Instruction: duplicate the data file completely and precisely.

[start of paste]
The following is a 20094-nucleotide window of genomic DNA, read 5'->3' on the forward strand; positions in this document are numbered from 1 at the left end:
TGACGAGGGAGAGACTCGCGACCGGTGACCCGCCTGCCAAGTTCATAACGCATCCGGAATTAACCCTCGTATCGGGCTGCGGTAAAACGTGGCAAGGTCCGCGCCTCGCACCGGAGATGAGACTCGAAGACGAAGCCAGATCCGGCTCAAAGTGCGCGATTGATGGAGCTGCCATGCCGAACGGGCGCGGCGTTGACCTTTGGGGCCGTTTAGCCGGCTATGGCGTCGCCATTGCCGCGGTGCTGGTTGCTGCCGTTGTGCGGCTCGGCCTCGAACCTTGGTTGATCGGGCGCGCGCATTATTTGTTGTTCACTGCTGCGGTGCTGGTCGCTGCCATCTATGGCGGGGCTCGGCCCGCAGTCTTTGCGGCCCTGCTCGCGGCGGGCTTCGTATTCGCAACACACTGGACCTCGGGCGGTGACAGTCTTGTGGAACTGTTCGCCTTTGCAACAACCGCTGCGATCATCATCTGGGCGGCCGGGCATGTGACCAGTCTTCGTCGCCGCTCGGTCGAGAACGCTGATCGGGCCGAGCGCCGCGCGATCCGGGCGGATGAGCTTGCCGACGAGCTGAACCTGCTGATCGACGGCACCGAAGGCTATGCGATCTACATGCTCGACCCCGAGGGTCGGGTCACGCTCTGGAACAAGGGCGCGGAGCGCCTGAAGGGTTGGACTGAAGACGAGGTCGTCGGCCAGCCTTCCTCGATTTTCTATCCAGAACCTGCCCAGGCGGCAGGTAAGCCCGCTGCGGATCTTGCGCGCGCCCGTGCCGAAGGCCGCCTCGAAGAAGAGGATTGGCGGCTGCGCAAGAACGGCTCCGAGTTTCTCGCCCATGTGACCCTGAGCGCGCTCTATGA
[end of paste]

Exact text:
The following is a 20094-nucleotide window of genomic DNA, read 5'->3' on the forward strand; positions in this document are numbered from 1 at the left end:
TGACGAGGGAGAGACTCGCGACCGGTGACCCGCCTGCCAAGTTCATAACGCATCCGGAATTAACCCTCGTATCGGGCTGCGGTAAAACGTGGCAAGGTCCGCGCCTCGCACCGGAGATGAGACTCGAAGACGAAGCCAGATCCGGCTCAAAGTGCGCGATTGATGGAGCTGCCATGCCGAACGGGCGCGGCGTTGACCTTTGGGGCCGTTTAGCCGGCTATGGCGTCGCCATTGCCGCGGTGCTGGTTGCTGCCGTTGTGCGGCTCGGCCTCGAACCTTGGTTGATCGGGCGCGCGCATTATTTGTTGTTCACTGCTGCGGTGCTGGTCGCTGCCATCTATGGCGGGGCTCGGCCCGCAGTCTTTGCGGCCCTGCTCGCGGCGGGCTTCGTATTCGCAACACACTGGACCTCGGGCGGTGACAGTCTTGTGGAACTGTTCGCCTTTGCAACAACCGCTGCGATCATCATCTGGGCGGCCGGGCATGTGACCAGTCTTCGTCGCCGCTCGGTCGAGAACGCTGATCGGGCCGAGCGCCGCGCGATCCGGGCGGATGAGCTTGCCGACGAGCTGAACCTGCTGATCGACGGCACCGAAGGCTATGCGATCTACATGCTCGACCCCGAGGGTCGGGTCACGCTCTGGAACAAGGGCGCGGAGCGCCTGAAGGGTTGGACTGAAGACGAGGTCGTCGGCCAGCCTTCCTCGATTTTCTATCCAGAACCTGCCCAGGCGGCAGGTAAGCCCGCTGCGGATCTTGCGCGCGCCCGTGCCGAAGGCCGCCTCGAAGAAGAGGATTGGCGGCTGCGCAAGAACGGCTCCGAGTTTCTCGCCCATGTGACCCTGAGCGCGCTCTATGA